There's also evidence that Wagner's reach in some countries such as Mali has grown since its June mutiny, suggesting the group's influence is not only still intact, but potentially growing. Miles told Insider the networks appear to be "pretty siloed," meaning that Prigozhin's absence wouldn't majorly impact their activities. "A lot of the key decisions still ran through him and his immediate group, but Prigozhin was not an operational commander."
In other words, "he was good at holding a gun and screaming curse words into the TV camera, but not so much at actually leading men in combat. That was something that other people did," he added.
But the impact of losing both Prigozhin and Utkin still majorly impacts the group in a larger context, namely their brand and power.
"Prigozhin and Utkin were undeniably the faces of Wagner, and their assassinations will have dramatic impacts on Wagner's command structure and the Wagner brand," said Institute for the Study of War Russian analyst Kateryna Stepanenko.
"But it is too early to tell how this will materialize," she added. "Wagner commanders and fighters may begin to fear for their lives or become demoralized. The Russian MoD's [Ministry of Defense] and Kremlin's inroads into Wagner's operations and the absence of Prigozhin — who would fight for new opportunities for Wagner personnel — may further lead to the degradation of the Wagner grouping."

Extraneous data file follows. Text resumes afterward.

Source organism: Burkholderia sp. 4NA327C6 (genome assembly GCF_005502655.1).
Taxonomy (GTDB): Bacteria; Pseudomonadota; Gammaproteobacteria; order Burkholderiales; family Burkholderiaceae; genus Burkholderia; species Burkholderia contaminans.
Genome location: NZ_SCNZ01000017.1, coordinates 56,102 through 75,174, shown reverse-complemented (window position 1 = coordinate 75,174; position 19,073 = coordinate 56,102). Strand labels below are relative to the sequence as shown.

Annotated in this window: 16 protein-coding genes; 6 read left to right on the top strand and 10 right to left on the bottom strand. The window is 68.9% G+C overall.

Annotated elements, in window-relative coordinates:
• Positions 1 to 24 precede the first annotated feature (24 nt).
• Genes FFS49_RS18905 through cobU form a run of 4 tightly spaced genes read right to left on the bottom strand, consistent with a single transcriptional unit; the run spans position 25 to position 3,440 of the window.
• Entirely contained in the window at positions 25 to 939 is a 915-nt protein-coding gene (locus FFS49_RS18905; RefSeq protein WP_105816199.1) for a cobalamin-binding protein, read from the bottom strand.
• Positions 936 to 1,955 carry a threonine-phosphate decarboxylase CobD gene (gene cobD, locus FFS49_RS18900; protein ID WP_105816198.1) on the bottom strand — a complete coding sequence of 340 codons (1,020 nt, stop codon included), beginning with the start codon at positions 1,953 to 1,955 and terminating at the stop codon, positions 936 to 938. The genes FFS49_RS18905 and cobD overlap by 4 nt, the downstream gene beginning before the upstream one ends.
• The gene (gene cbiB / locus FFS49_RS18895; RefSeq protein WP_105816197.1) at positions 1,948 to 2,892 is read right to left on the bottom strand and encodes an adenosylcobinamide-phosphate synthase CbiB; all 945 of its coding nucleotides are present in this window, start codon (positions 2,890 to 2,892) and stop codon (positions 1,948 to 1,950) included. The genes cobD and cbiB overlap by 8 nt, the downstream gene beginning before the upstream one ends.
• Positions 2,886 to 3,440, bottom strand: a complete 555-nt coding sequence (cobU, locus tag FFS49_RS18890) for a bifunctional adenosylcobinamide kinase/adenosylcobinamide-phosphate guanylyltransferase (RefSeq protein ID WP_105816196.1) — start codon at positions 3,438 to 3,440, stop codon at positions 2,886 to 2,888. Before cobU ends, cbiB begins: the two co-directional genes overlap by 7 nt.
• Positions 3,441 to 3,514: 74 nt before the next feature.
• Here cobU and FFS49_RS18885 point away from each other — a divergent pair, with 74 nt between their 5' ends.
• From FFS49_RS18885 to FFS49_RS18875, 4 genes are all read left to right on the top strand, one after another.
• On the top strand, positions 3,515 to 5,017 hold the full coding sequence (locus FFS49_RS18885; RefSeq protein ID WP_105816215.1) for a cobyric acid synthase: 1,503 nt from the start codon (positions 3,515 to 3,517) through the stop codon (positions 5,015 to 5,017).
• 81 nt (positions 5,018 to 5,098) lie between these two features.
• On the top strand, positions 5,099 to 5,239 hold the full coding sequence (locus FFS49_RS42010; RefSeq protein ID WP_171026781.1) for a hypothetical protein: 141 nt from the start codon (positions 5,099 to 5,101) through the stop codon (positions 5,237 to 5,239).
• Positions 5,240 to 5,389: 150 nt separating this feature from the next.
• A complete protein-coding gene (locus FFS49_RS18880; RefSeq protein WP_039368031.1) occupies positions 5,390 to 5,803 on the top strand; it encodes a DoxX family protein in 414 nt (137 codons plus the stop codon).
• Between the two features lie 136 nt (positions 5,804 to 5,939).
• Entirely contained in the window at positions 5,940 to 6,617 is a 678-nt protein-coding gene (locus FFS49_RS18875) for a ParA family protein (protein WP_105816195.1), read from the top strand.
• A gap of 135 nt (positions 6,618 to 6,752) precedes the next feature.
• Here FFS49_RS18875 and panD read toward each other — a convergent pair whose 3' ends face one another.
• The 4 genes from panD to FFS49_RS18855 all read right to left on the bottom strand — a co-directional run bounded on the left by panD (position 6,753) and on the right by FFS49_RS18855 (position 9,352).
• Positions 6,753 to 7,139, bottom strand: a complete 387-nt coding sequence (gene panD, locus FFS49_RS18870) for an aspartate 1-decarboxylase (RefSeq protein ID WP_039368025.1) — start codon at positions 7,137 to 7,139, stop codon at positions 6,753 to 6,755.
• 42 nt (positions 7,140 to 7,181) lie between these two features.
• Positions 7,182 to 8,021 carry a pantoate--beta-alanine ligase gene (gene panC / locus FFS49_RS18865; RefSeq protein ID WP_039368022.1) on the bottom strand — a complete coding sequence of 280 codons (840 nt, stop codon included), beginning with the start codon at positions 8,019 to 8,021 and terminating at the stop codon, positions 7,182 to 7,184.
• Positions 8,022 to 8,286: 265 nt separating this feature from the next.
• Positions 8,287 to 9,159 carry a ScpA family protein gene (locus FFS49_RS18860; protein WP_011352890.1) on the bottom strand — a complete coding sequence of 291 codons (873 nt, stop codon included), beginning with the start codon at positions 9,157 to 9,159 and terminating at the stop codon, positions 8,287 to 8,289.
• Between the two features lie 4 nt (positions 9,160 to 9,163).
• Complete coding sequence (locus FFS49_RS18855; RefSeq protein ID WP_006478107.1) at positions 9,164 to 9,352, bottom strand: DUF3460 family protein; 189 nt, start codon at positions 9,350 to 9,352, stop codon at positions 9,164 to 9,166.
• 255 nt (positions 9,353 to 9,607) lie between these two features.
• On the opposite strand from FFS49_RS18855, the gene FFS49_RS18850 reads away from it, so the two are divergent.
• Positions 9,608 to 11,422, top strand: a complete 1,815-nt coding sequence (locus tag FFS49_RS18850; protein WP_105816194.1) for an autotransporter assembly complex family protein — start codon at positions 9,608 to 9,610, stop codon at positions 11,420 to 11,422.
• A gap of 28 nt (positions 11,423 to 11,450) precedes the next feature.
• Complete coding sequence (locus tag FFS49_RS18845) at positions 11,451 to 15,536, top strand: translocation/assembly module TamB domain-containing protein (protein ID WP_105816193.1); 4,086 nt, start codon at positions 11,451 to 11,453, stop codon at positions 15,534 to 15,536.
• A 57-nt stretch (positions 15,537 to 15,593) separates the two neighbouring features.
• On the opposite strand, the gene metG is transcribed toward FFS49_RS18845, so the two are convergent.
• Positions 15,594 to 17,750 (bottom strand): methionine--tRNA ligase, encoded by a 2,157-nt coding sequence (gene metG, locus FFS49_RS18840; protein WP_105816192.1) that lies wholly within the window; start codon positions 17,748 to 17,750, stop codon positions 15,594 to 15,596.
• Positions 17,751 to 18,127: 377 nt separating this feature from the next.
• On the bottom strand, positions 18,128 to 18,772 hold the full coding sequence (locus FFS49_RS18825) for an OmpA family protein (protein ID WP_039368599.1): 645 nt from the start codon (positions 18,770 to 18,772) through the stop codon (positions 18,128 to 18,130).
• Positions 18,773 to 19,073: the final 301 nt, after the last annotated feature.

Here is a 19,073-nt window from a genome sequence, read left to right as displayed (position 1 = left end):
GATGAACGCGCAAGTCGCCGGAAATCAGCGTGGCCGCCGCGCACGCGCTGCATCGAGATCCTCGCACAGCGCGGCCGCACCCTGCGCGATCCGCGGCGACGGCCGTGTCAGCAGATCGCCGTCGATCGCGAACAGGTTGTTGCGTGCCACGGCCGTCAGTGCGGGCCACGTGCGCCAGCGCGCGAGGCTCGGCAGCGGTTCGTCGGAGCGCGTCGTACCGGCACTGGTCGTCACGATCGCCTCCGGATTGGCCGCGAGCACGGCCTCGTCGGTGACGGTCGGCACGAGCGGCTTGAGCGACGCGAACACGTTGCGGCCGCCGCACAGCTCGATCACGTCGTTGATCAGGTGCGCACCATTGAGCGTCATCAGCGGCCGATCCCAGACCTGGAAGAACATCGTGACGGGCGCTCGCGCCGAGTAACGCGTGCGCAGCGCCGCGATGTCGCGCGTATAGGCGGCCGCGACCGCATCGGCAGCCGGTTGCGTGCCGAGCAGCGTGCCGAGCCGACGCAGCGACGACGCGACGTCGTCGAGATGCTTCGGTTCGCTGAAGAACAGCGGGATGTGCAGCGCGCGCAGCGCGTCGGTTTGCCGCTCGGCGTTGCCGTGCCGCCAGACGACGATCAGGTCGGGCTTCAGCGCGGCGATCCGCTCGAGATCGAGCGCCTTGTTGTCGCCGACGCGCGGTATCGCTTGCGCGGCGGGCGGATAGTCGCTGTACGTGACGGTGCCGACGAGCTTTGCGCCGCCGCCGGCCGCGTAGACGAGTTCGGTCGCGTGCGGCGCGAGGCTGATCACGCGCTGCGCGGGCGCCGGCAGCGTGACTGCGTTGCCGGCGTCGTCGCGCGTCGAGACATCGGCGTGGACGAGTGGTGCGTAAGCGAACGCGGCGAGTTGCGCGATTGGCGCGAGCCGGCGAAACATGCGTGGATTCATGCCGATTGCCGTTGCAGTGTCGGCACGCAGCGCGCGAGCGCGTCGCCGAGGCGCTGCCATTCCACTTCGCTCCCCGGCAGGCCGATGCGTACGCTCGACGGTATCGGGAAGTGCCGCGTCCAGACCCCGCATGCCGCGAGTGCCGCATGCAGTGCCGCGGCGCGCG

While time will shed light on the impact of what Prigozhin's absence may mean, there's a good chance that Wagner will continue to exist — just with a rebranding of sorts.
"Instead of a dissolution or replacement of Wagner, Russia is likely to install new Wagner leadership — with stronger loyalty to the Kremlin and kept under tighter supervision than Prigozhin — while maintaining as much continuity as possible at the operational level," Doxsee wrote.
That Russian-installed leadership makes sense given a lack of a clear successor to either Prigozhin or Utkin. As of this time, no Wagner commander has released a statement regarding Prigozhin's death or the future of the group, likely indicating there's little to speculate about a potential power structure.
Perhaps a reformed Wagner will be an example of Russia tightening the leash, which began happening before Prigozhin's presumed death. In August, ISW noted reports on efforts from the Russian Ministry of Defense to form new private military companies beyond Wagner and recruit Wagner personnel for those groups.
But if Russia does intend to keep a closer eye on Wagner, it could have consequences, Miles told Insider.
"I would imagine what you would see is at least an attempt by the Kremlin to exercise more central government control over those forces," he said, "but the utility of Wagner was always plausible deniability, so if that is what they do, they erode that."
Read the original article on Business Insider